Over the last few weeks, things have changed between me and Tom, although it is difficult to pinpoint precisely how. Realising what was happening has been painful, but it has helped to shift something within me and release a surge of love and tenderness for my sweet, awkward eight year old. I realise I can accept and appreciate him as he is - grubby hands, spilt milk and all. I've also tried to spend more time with Tom, to play the odd game of battleships with Jack plonked in front of a video. I am trying to listen to him more, to communicate with him rather than nag him. I sometimes read to him in the evenings rather than leaving it all to his father. I cuddle him before he demands it - first thing in the morning, not last thing at night.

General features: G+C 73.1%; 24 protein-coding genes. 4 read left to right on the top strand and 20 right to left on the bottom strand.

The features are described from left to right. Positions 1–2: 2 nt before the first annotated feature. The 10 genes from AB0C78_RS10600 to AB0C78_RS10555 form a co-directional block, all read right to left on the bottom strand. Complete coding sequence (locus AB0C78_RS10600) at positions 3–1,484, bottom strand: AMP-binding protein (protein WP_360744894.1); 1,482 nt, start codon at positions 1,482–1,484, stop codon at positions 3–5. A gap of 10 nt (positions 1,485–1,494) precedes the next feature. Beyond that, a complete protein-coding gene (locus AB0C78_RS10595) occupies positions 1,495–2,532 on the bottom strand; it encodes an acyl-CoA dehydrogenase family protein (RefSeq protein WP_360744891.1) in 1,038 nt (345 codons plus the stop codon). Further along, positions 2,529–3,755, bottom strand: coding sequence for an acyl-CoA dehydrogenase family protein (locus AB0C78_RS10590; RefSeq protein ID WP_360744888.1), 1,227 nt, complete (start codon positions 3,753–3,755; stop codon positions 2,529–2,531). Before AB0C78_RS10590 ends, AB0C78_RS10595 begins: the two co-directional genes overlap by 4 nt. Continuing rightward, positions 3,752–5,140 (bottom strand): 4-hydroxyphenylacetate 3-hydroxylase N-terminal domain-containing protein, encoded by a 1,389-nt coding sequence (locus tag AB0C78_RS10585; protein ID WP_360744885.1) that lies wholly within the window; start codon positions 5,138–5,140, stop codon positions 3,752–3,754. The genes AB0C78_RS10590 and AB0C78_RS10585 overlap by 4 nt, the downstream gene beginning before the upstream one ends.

Writing this has been difficult. I feel that by putting my feelings down on paper, I am somehow betraying Tom. I hope he hasn't suffered, and I want him to know that, despite everything, my love for him has never really been in question.